I’d also missed Michelangelo’s Moses somehow in my previous trips to Rome. It’s in a small church near the coliseum and forum, and while there are thousands of sweating, gelato-guzzling tourists around the coliseum magnifying and reflecting the August sun and heat to each other like some kind of new viral pandemic, and competing for little tree-masked areas of shade, the adumbral church has maybe a dozen people looking at one of humanity’s greatest creations.
Of course it turned out that the journey after the spiritual journey was just as spiritual, because if a spiritual journey has an end to it, it can’t be a spiritual journey. And there must have been a strong tailwind from the Israel trip, because in spite of the chaff I threw out it seemed I was impeccably piloted to spiritual sites and experiences. On my second day in Rome I woke up in the morning with a hit that I was supposed to go to Assisi. I always loved St. Francis (of course more so when I was younger and spiritually ambitious even though he leans too far to the pain side of the equation for my personal taste now)—but he took it to the limit, and as J-R has said so often, 100% either way is God.
I had just enough time to get a train to Assisi, have a bit of medieval mending and spiritual straightening, and get back to my airbnb in Rome for more fun. The funny thing is that I kept barely missing trains and connections. My first train was on the one platform in the whole station that required a 5-minute walk instead of a 5-second walk. There’s no more frustrating experience than running at top speed after a train just as it’s leaving the station. When I finally got the next train an hour later and got off at what I thought was my train change, there were no signs for my next connection, I wasn’t sure if I was supposed to get off, I asked some moron with a backpack who looked like a local and he said I needed to get back on the train I had been on, and just as it was leaving I found out that I was supposed to get off and change trains after all. The second most frustrating experience is pounding on a train door trying to open it just as the train that you’re not supposed to be on is leaving the station.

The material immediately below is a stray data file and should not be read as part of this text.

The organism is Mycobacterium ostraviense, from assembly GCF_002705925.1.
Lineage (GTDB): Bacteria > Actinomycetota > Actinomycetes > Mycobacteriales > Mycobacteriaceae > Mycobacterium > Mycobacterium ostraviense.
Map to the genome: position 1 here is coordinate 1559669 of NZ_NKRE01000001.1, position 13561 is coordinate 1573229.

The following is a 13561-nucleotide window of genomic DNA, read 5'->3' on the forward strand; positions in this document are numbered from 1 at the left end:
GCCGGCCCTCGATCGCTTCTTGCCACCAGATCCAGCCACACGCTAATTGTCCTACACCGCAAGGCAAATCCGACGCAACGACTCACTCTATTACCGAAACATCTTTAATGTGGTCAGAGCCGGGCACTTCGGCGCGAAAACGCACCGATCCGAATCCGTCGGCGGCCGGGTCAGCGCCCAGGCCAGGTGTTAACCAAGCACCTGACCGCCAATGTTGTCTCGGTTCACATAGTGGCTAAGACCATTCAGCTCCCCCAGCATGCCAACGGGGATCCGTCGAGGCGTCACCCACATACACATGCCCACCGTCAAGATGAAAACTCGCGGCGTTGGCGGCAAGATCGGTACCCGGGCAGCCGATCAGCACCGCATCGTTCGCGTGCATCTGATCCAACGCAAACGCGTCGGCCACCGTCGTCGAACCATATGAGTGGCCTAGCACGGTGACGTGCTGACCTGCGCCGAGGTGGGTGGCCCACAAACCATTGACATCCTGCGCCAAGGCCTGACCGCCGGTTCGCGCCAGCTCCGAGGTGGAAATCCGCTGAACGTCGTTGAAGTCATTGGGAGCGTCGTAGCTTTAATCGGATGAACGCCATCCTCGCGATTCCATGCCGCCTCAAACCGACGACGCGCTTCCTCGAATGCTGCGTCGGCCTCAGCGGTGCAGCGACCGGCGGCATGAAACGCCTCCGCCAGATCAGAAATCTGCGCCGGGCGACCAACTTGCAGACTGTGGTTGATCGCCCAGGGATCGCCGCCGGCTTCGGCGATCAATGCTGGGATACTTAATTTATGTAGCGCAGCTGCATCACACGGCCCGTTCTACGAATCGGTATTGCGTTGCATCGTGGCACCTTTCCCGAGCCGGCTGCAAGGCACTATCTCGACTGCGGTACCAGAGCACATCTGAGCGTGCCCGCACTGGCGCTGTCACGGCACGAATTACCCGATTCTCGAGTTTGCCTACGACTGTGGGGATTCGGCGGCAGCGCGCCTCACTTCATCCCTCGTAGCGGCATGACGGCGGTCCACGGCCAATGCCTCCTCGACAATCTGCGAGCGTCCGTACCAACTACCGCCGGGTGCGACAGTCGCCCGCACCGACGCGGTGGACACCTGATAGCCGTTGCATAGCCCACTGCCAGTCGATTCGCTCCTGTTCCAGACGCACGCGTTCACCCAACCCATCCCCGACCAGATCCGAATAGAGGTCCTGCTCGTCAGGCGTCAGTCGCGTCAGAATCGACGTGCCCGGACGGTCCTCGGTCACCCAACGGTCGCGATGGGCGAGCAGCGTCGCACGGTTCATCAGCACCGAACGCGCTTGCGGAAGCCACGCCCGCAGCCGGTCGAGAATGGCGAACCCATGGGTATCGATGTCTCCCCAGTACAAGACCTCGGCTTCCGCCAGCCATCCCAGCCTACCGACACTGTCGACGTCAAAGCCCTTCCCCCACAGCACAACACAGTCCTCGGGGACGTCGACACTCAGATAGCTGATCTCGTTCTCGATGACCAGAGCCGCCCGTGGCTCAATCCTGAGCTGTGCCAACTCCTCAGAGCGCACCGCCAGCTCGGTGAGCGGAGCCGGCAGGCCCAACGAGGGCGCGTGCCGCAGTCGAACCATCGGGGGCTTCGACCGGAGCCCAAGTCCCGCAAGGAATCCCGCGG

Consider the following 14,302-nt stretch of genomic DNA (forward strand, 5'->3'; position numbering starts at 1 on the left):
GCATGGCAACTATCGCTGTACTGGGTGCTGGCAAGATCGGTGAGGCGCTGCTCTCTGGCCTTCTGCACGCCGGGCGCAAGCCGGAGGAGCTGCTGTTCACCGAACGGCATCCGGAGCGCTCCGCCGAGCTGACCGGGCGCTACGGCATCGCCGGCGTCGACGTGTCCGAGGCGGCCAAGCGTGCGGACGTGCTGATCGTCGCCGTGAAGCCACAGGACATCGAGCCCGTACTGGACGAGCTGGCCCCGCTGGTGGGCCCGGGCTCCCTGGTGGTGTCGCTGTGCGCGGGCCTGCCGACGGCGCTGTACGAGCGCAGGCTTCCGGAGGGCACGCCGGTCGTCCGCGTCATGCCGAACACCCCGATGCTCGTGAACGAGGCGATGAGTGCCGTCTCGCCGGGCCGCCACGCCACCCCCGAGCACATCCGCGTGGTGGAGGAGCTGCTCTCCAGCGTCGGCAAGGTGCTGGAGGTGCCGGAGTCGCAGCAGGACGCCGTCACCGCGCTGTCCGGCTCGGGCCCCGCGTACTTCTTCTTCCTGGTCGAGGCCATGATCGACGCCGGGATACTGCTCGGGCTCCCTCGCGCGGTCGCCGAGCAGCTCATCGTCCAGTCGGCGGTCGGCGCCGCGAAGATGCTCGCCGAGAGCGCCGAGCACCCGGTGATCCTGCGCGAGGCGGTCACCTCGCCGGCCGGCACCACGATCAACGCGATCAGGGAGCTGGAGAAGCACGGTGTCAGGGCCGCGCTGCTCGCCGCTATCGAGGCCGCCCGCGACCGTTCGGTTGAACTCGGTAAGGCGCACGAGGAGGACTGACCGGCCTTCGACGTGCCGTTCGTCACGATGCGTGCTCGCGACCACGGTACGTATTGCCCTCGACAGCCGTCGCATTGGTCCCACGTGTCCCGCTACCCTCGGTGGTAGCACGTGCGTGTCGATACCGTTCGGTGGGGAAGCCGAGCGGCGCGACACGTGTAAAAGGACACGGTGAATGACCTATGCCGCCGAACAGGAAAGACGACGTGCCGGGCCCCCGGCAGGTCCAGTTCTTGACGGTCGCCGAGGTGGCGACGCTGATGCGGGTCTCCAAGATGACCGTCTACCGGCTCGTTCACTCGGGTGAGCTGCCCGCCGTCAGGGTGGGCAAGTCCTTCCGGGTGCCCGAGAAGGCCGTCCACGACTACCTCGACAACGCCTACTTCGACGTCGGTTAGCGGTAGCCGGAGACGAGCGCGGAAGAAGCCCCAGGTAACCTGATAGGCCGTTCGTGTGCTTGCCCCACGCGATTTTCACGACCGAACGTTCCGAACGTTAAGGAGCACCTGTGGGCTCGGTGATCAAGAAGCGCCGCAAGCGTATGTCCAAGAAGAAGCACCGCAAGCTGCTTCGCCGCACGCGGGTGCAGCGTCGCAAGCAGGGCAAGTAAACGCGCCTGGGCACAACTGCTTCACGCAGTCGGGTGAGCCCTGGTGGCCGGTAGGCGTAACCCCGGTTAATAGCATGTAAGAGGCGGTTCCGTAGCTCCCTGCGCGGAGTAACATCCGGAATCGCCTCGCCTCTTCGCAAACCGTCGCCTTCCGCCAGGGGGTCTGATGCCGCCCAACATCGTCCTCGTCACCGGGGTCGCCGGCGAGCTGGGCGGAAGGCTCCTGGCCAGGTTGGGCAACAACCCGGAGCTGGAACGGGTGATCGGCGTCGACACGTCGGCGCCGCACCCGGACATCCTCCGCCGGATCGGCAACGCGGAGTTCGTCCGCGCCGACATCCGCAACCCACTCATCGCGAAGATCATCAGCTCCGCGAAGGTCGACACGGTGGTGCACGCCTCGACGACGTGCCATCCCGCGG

At least I had lots of time for SE’s and enjoying nature, anesthetic #2, through the train window. At some point in all this delay-induced leisure, watching the Tuscan greenery whiz by, I stopped and realized that I could contact St. Francis just as easily inwardly as I could in Assisi. Everything got very peaceful inside me and St. Francis’ teachings about nature as a representation of ease, serenity, abundance, healing, grace and the-blessings-that-already-are made sense. And I realized that he’s probably the one who arranged all my train delays.
I got to Assisi at 4:00 in the afternoon, and I actually benefited from having less time. I had no time to ponder about where St. Francis might have been or where I should go to bring and be brought into the Light. I got on a bus all the way to the top of the hill, sussed out the whole scene, it all became very clear where he actually was vs. where the tourists had peed in the pool (you wouldn’t believe how commercialized some of it is now), and I was able to walk briskly downhill aided by gravity, going straight to the places to tune into his energy in some areas and to help plant the Light to clear others. I didn’t need to spend 15 or even 5 minutes doing spiritual exercises to tune in or clear. It could be done in an instant.
And I even had time for some ravioli in a little hotel by the train station before I left, with the sweetest small-town waiters and hoteliers you could imagine, especially one old guy who just smiled and said buona sera, and I felt like all the genuineness and heart energy of Italy was poured into me—in an instant.